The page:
Neoliberal economics continues to project a hard-science image because it has been thoroughly mathematized. In the aftermath of the recent financial crisis, this extreme formalization has come under criticism from within the economics profession itself, with some contending that methodology rather than substance has become the end of economic practice. As a result, the discipline is losing contact with real-world trends and problems.
John Maynard Keynes, with a mathematical mind himself, opposed the mathematization of the discipline precisely because of the false sense of solidity this gave to economics. As his biographer Robert Skidelsky notes, Keynes was ‘famously sceptical about econometrics’. For him, numbers were ‘simply clues, triggers for the imagination’.
Be that as it may – getting over neoliberalism will involve moving beyond the scientism that masks itself as science.
Though the challenges may seem daunting, the deepening crisis of globalization – especially in the context of the climate crisis – will lead to economies that are much less globalized. It is, of course, far preferable that this historic transition should take place peacefully and via democratic means. But history provides no guarantees. And, as in the pre-World War Two period, the longer humanity takes to confront the crisis, the greater are the odds against peaceful and democratic solutions.
Deglobalization – 11 prongs of an alternative
The times would seem to be especially propitious for alternative strategies for development. One is ‘deglobalization’, which my colleagues and I at Focus on the Global South have been developing for over a decade.
The key aspects, which we elaborated mainly for developing countries, are as follows:
1. Production for the domestic market must again become the centre of gravity of the economy, rather than production for export markets.
2. The principle of ‘subsidiarity’* should be enshrined in economic life by encouraging production of goods at the community and national level, if this can be done at reasonable cost, in order to preserve community.
3.Trade policy – quotas and tariffs – should be used to protect the local economy from destruction by corporate-subsidized commodities with artificially low prices.
4. Industrial policy – including subsidies, tariffs and trade – should be used to revitalize and strengthen the manufacturing sector.
5. Long-measures of income and land redistribution (including urban land reform) can create a vibrant internal market that would serve as the anchor of the economy and produce local financial resources for investment.
6. De-emphasizing growth, emphasizing the quality of life and maximizing equity will reduce environmental disequilibrium.
7. The development and diffusion of environmentally congenial technology in both agriculture and industry should be encouraged. This would include the transformation of energy systems from centralized fossil-fuel-based systems into decentralized systems based on renewable energy sources such as solar, wind and geothermal.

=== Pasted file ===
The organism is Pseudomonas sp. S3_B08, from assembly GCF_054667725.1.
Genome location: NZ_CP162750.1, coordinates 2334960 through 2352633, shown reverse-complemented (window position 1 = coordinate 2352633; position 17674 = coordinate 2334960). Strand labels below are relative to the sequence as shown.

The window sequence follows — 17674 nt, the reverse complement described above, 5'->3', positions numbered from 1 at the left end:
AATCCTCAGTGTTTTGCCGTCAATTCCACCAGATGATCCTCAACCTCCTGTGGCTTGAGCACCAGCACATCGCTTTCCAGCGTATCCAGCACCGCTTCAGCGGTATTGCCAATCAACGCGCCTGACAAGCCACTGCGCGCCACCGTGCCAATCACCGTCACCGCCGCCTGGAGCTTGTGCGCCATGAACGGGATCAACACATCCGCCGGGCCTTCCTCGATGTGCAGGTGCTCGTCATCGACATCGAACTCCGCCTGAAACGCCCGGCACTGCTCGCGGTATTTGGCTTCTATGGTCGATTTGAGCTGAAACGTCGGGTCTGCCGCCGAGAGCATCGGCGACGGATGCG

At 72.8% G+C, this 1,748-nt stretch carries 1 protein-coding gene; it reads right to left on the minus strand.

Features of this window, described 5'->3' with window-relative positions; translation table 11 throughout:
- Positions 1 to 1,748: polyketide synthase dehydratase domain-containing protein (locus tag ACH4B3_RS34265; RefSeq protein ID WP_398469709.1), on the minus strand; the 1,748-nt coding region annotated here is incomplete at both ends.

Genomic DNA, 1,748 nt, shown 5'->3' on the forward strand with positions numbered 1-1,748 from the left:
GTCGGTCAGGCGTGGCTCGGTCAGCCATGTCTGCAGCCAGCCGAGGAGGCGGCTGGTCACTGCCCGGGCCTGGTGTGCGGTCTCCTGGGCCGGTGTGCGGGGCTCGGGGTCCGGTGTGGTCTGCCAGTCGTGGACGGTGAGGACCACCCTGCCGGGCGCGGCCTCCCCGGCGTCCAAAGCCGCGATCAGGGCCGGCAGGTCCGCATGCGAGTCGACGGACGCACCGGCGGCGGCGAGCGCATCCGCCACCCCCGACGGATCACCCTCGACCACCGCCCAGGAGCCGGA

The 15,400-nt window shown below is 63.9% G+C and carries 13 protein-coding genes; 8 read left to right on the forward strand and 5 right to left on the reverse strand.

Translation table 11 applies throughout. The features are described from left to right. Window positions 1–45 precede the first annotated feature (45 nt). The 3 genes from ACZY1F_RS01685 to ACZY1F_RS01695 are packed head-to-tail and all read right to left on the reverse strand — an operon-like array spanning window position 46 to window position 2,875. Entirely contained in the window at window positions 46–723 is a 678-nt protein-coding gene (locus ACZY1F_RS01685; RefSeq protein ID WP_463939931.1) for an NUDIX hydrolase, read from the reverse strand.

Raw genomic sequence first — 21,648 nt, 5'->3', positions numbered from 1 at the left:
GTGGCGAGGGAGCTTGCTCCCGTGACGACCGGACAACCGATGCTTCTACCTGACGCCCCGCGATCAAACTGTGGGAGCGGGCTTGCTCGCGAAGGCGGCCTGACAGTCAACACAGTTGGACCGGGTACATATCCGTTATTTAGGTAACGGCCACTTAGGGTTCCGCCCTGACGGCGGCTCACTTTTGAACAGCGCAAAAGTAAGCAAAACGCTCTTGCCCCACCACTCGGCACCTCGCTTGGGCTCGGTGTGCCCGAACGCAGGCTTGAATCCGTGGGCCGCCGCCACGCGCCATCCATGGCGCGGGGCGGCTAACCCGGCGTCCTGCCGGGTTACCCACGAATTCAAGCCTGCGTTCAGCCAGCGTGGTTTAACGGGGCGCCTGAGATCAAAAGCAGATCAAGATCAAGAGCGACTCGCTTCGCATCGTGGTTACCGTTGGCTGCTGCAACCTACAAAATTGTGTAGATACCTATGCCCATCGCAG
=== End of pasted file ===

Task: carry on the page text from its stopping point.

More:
8. Strategic economic decisions cannot be left to the market or technocrats. Instead, the scope of democratic decision-making in the economy should be expanded so that all vital questions – such as which industries to develop or phase out, or what proportion of the government budget to devote to agriculture – become subject to democratic discussion and choice.
9. Civil society must constantly monitor and supervise the private sector and the state, a process that should be institutionalized.
10. The property complex should be transformed into a ‘mixed economy’ that includes community co-operatives, private enterprises and state enterprises, and excludes transnational corporations.
11. Centralized global institutions, like the International Monetary Fund and the World Bank, should be replaced with regional institutions built not on free trade and capital mobility but on principles of co-operation that, to use the words of Hugo Chávez in describing the Bolivarian Alternative for the Americas, ‘transcend the logic of capitalism’.
*‘subsidiarity’ simply suggests that nothing is done centrally that can be done as well, or better, at a less central level. For more information visit www.focusweb.org
*Walden Bello is a member of the House of Representatives of the Republic of the Philippines, representing Akbayan (Citizens’ Action Party). He is also president of the Freedom from Debt Coalition and senior analyst at the Bangkok-based research and advocacy institute Focus on the Global South. He is the author or co-author of numerous articles and 15 books, the latest of which is Food Wars (Verso, London, 2009).